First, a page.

Tla’amin Nation gathering honours indigenous women

National discussion to stop violence begins in first nation communities

A uniquely designed stick has become symbolic and meaningful among first nations communities in BC. At an upcoming Tla’amin Nation ceremony, the simple stick will represent a commitment to actively stop violence against indigenous women and girls.

“The stick has white, black, yellow and red, and they all mean something,” said Tla’amin Health family support and wellness worker Sally Louie. “Red honours murdered and missing indigenous women, yellow honours our breath of life, black honours our body and white honours the knowledge and wisdom of the elders.”

article continues below

Tla’amin’s Standing Up Ceremony for women and girls is, in part, the result of a grant from BC First Nations Health Authority.

According to Louie, it was the community’s idea to hold a one-day gathering to honour indigenous women. Louie said she hopes leaders, individuals, families and service providers from Tla’amin will share stories and ideas for empowerment.

“I hope to hear that our community is committed to speak up and stop violence if they see it,” said Louie. “I hope it empowers the women and young girls who are going to be there that we are behind them and here for them.”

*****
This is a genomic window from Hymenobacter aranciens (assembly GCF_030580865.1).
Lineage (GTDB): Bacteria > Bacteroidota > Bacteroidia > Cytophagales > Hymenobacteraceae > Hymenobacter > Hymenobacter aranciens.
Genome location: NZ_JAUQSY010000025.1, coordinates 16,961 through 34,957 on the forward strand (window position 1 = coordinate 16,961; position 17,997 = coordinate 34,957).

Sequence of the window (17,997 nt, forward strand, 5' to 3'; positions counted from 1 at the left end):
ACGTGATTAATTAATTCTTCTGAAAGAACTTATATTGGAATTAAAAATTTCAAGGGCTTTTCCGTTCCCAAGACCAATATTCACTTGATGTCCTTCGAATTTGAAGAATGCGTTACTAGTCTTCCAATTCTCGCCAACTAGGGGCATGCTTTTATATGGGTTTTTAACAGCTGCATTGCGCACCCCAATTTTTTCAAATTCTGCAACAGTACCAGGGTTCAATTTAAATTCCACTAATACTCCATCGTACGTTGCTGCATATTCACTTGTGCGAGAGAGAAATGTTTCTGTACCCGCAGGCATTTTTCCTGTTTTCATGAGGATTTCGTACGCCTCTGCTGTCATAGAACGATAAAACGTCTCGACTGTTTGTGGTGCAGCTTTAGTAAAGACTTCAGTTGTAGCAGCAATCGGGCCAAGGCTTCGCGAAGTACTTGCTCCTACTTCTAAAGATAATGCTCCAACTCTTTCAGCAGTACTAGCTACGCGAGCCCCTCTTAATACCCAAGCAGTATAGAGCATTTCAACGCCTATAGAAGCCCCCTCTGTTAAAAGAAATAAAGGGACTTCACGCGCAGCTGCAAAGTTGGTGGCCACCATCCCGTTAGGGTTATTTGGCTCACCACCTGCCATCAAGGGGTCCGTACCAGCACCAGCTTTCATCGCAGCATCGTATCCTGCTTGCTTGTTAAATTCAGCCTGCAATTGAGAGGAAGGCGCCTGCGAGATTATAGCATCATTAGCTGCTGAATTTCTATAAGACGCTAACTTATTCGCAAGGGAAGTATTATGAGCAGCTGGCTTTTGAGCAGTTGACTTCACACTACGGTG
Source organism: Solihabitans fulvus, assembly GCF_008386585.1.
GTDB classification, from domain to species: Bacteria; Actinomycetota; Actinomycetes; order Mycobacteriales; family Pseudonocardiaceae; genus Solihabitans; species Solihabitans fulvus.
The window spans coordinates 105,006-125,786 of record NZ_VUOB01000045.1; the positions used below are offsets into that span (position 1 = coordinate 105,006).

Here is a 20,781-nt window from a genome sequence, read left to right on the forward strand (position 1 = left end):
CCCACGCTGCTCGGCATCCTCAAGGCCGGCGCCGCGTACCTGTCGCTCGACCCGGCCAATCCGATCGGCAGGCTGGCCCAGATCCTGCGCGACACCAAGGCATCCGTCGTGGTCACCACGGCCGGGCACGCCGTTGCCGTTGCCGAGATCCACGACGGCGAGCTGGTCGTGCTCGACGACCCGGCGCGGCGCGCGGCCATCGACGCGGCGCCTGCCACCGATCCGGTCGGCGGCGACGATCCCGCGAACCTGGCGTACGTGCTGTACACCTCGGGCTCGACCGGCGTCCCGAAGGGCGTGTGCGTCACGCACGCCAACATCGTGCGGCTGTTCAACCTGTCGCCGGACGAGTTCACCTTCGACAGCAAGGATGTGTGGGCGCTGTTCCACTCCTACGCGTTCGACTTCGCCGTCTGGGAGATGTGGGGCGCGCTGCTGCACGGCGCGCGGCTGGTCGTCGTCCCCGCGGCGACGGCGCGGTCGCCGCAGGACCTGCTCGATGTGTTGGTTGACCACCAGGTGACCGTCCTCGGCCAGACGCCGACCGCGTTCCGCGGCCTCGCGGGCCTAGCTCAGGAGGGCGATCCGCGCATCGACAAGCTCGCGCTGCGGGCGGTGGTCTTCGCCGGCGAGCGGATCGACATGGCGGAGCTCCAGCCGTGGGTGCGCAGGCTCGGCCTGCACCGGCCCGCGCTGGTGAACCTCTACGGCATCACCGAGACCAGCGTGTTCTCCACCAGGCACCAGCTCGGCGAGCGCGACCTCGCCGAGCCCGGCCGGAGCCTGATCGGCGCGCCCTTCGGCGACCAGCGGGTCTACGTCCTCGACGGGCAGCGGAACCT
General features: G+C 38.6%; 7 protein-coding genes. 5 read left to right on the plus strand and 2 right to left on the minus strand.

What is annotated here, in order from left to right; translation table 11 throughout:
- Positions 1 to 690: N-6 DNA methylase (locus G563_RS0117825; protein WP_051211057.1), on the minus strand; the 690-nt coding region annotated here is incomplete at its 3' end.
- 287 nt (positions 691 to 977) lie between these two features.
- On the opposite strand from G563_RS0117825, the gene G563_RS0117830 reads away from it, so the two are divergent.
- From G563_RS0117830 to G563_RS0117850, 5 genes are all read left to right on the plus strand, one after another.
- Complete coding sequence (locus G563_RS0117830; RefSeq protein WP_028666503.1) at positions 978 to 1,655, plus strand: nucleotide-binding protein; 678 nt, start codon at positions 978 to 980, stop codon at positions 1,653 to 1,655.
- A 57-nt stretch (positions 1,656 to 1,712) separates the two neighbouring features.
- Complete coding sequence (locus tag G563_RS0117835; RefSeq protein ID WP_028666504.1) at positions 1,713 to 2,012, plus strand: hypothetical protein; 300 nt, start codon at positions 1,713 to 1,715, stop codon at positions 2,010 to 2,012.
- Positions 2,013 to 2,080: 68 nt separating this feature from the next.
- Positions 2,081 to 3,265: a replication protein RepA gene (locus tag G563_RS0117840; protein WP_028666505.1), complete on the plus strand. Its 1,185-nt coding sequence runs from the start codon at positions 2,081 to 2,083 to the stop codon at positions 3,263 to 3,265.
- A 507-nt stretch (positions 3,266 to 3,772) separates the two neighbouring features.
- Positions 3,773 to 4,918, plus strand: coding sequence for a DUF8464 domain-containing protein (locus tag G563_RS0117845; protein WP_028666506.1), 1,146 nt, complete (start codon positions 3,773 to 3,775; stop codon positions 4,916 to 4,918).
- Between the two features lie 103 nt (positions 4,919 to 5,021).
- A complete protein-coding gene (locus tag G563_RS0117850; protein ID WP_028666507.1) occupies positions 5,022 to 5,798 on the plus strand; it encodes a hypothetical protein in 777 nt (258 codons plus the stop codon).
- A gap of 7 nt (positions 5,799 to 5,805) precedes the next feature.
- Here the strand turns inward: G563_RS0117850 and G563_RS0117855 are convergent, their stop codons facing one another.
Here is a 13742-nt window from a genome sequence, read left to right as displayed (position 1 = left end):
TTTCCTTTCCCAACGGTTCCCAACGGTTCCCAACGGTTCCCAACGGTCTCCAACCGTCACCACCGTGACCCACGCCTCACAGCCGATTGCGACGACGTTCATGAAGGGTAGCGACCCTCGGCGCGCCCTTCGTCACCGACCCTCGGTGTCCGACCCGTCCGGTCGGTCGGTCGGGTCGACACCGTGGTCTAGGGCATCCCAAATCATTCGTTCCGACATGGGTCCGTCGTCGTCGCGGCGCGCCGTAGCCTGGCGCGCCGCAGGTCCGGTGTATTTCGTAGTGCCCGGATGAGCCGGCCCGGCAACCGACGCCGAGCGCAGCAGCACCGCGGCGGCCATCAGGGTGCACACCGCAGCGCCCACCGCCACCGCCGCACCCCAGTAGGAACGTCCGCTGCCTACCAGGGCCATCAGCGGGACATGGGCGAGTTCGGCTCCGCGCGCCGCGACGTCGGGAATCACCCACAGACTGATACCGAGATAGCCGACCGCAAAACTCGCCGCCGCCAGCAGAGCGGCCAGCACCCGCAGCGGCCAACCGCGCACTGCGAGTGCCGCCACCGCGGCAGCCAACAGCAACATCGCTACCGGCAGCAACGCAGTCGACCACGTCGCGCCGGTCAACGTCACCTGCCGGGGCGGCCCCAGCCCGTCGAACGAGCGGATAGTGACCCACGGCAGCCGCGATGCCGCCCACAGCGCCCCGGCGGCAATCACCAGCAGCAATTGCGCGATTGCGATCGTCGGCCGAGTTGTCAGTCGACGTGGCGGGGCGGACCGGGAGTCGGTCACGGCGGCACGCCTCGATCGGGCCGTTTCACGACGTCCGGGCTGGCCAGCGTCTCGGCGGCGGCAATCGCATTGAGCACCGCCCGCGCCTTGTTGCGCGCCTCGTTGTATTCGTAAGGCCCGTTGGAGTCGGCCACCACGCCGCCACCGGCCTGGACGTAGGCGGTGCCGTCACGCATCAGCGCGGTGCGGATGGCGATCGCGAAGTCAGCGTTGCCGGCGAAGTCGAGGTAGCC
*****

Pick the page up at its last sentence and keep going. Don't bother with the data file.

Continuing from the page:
Knowing where to go for sharing and counsel empowers women and is the first step in trying to stop violence that happens in Tla’amin, said Louie.

“It’s very quiet,” she said. “The ladies don’t want to come out or there’s the shame with any violence against anyone.”

Louie said that in a small community, victims of violence isolate themselves and it is hard for them to reach out to health providers.

The Standing Up Ceremony to stop violence against all indigenous women and girls is also a community’s voice in the national discussion, she added.

The Liberal government announced a cross-Canada inquiry into missing and murdered indigenous women in 2015. A committee has yet to begin hearings.

North Island-Powell River MP Rachel Blaney, who represents 20 indigenous communities in the riding, wants the inquiry to ensure smaller, remote and rural areas will be listened to.

“I’ve definitely heard from the community that there are issues they want to deal with,” said Blaney. “I’m really impressed with them hosting the Standing Up Ceremony for women and girls. It’s a strong message to the community that violence against women and girls won’t be tolerated.”

The Standing Up Ceremony is open to members of the Tla’amin community and service providers and takes place 5-7 pm Thursday, February 16, at Tla’amin Salish Centre.

Copyright © 2017 Powell River Peak


NOTE: To post a comment you must have an account with at least one of the following services: Disqus, Facebook, Twitter, Google+ You may then login using your account credentials for that service. If you do not already have an account you may register a new profile with Disqus by first clicking the "Post as" button and then the link: "Don't have one? Register a new profile".

The Powell River Peak welcomes your opinions and comments. We do not allow personal attacks, offensive language or unsubstantiated allegations. We reserve the right to edit comments for length, style, legality and taste and reproduce them in print, electronic or otherwise. For further information, please contact the editor or publisher, or see our Terms and Conditions.

comments powered by Disqus

Community Event Calendar

Find out what's happening in your community and submit your own local events.

Popular Community